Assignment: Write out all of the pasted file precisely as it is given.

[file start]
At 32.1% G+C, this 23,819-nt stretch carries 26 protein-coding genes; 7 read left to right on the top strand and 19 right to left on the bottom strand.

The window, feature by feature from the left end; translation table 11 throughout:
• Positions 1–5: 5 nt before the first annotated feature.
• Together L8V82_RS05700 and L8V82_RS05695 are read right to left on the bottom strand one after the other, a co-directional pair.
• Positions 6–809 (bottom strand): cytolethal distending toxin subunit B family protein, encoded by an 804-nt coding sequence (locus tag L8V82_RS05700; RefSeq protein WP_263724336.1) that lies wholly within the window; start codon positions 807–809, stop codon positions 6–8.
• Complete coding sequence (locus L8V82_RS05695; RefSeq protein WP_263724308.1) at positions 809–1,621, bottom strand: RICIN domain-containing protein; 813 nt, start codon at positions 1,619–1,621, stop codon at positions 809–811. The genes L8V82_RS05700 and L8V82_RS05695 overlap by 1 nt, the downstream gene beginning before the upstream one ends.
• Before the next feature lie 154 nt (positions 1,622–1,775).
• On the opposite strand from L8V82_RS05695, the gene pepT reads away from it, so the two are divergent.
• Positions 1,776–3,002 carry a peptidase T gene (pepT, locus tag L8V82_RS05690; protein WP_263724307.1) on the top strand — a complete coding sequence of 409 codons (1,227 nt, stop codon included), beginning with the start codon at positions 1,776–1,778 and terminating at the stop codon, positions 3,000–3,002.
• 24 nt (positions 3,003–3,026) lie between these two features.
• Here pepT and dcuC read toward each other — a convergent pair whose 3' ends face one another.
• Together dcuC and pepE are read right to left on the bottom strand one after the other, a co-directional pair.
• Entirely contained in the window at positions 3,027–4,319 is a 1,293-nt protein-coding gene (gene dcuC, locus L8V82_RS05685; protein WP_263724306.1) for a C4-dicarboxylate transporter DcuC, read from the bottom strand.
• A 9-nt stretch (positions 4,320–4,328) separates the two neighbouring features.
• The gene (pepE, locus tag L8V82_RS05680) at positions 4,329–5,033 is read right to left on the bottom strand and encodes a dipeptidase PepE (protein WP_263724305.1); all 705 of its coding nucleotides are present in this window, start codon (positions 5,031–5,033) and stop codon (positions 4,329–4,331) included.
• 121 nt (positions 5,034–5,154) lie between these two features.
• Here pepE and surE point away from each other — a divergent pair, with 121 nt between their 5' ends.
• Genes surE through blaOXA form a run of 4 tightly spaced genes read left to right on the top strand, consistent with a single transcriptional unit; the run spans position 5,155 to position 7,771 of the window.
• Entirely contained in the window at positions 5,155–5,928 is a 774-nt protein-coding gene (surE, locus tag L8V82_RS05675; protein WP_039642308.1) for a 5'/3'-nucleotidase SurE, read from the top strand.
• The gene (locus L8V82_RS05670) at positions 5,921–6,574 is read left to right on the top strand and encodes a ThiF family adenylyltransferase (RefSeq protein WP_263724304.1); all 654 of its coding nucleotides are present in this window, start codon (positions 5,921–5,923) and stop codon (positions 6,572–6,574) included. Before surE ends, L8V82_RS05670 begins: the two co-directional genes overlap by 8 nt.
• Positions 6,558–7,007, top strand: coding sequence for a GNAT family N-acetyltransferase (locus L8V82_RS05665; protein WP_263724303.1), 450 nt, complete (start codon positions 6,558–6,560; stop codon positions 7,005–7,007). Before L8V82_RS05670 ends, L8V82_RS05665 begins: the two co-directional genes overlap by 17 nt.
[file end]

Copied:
At 32.1% G+C, this 23,819-nt stretch carries 26 protein-coding genes; 7 read left to right on the top strand and 19 right to left on the bottom strand.

The window, feature by feature from the left end; translation table 11 throughout:
• Positions 1–5: 5 nt before the first annotated feature.
• Together L8V82_RS05700 and L8V82_RS05695 are read right to left on the bottom strand one after the other, a co-directional pair.
• Positions 6–809 (bottom strand): cytolethal distending toxin subunit B family protein, encoded by an 804-nt coding sequence (locus tag L8V82_RS05700; RefSeq protein WP_263724336.1) that lies wholly within the window; start codon positions 807–809, stop codon positions 6–8.
• Complete coding sequence (locus L8V82_RS05695; RefSeq protein WP_263724308.1) at positions 809–1,621, bottom strand: RICIN domain-containing protein; 813 nt, start codon at positions 1,619–1,621, stop codon at positions 809–811. The genes L8V82_RS05700 and L8V82_RS05695 overlap by 1 nt, the downstream gene beginning before the upstream one ends.
• Before the next feature lie 154 nt (positions 1,622–1,775).
• On the opposite strand from L8V82_RS05695, the gene pepT reads away from it, so the two are divergent.
• Positions 1,776–3,002 carry a peptidase T gene (pepT, locus tag L8V82_RS05690; protein WP_263724307.1) on the top strand — a complete coding sequence of 409 codons (1,227 nt, stop codon included), beginning with the start codon at positions 1,776–1,778 and terminating at the stop codon, positions 3,000–3,002.
• 24 nt (positions 3,003–3,026) lie between these two features.
• Here pepT and dcuC read toward each other — a convergent pair whose 3' ends face one another.
• Together dcuC and pepE are read right to left on the bottom strand one after the other, a co-directional pair.
• Entirely contained in the window at positions 3,027–4,319 is a 1,293-nt protein-coding gene (gene dcuC, locus L8V82_RS05685; protein WP_263724306.1) for a C4-dicarboxylate transporter DcuC, read from the bottom strand.
• A 9-nt stretch (positions 4,320–4,328) separates the two neighbouring features.
• The gene (pepE, locus tag L8V82_RS05680) at positions 4,329–5,033 is read right to left on the bottom strand and encodes a dipeptidase PepE (protein WP_263724305.1); all 705 of its coding nucleotides are present in this window, start codon (positions 5,031–5,033) and stop codon (positions 4,329–4,331) included.
• 121 nt (positions 5,034–5,154) lie between these two features.
• Here pepE and surE point away from each other — a divergent pair, with 121 nt between their 5' ends.
• Genes surE through blaOXA form a run of 4 tightly spaced genes read left to right on the top strand, consistent with a single transcriptional unit; the run spans position 5,155 to position 7,771 of the window.
• Entirely contained in the window at positions 5,155–5,928 is a 774-nt protein-coding gene (surE, locus tag L8V82_RS05675; protein WP_039642308.1) for a 5'/3'-nucleotidase SurE, read from the top strand.
• The gene (locus L8V82_RS05670) at positions 5,921–6,574 is read left to right on the top strand and encodes a ThiF family adenylyltransferase (RefSeq protein WP_263724304.1); all 654 of its coding nucleotides are present in this window, start codon (positions 5,921–5,923) and stop codon (positions 6,572–6,574) included. Before surE ends, L8V82_RS05670 begins: the two co-directional genes overlap by 8 nt.
• Positions 6,558–7,007, top strand: coding sequence for a GNAT family N-acetyltransferase (locus L8V82_RS05665; protein WP_263724303.1), 450 nt, complete (start codon positions 6,558–6,560; stop codon positions 7,005–7,007). Before L8V82_RS05670 ends, L8V82_RS05665 begins: the two co-directional genes overlap by 17 nt.